Event Photos


Hi, Everyone,
It’s been a while since we’ve sent a post to the St. Rose Neighborhood. If you are new to getting these – welcome! They are generated from our website: strosedistrict.org

First some good news! After several months of working with staff from the Planning Department, monitoring presentations to the Planning Commission, Cultural Heritage Board, and the City Council we were successful in changing the height limit on 12 historic properties in the St. Rose District from a potential 5-story height limit to a maximum of 3 stories. The residents invovled (Greg Parker, Roy Loessin, and Denise Hill with guidance from Council Member Chris Rogers) were concerned that a recent push by the Planning Department to apply a 5-story building on the parcels invovled would make these properties appealing to developers who would purchase the properties to destroy them and build new. On Tuesday, November 16, the City Council voted unanimously to put a 3-story limit on these buildings. Here are images of a few of the buildings that now have this extra protection:




City Zoom Meeting –  Monday, November 23, 5pm

For more information visit: https://srcity.org/3234/The-Flats-528-B-St

This proposed 5-Story building will be located between these two 2-and 3-story buildings on B Street:

534 B Street



“Game Saver Bud Toscani, St. Mary’s half-pint halfback, dragged a listless, almost beaten St. Mary’s team out of the mire yesterday and started them on the comeback trail when he grabbed the opening kickoff of the second half and raced down the field 95 yards to a touchdown over Oregon. The fighting spirit of the Galloping Gaels returned under that impetus and the Moragans wound up 16-0 victors over the northern university,” Oakland Tribune, Nov. 1931.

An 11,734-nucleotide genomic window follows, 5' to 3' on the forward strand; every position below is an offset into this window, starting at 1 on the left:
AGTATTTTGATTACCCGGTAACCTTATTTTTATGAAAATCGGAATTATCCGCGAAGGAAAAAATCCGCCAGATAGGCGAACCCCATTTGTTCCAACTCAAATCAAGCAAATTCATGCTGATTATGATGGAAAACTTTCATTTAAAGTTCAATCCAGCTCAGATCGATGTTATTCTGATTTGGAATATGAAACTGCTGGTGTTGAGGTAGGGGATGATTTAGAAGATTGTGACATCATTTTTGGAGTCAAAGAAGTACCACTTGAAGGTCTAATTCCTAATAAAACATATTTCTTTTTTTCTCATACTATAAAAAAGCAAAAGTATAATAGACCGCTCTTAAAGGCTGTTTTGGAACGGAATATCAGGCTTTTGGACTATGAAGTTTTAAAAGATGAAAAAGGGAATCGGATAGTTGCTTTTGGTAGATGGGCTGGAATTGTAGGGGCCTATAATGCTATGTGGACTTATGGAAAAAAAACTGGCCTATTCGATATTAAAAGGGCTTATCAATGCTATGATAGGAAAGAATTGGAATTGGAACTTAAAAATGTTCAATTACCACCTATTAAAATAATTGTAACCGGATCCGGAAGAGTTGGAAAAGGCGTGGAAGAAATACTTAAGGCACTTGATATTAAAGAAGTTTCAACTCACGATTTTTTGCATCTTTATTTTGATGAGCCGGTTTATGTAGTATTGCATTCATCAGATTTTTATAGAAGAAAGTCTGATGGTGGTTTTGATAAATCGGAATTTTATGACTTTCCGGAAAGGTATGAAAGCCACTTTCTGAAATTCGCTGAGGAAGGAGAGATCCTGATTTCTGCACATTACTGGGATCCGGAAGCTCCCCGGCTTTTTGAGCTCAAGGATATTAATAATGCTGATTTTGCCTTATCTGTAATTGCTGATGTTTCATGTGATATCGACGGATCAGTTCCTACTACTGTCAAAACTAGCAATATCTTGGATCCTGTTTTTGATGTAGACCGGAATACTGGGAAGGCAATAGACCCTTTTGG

It’s Super Bowl weekend so the perfect time to tell the story of a local football hero from the early 1900’s who lived in the St. Rose Historic Preservation District:
Born in 1909, Francis “Bud” Toscani, was a local high school football star while a student at Santa Rosa High School. Starting in 1927, he went on to make a name for himself playing college football for the Saint Mary Gaels football team at Saint Mary’s College in Moraga. In 1931 he was selected by the Newspaper Enterprise Association (NEA) as a second-team halfback on the 1931 College Football All-American Team. He went on to play professional football in the National Football League in 1932 for the Chicago Cardinals and the Brooklyn Dodgers.
By 1933 he had returned to Santa Rosa, married, and started a family. In 1941, he was hired as Assistant Football Coach for the Santa Rosa Junior College Bear Cub varsity football team. At the same time he was working in the family bakery business with his father, Anthony Toscani.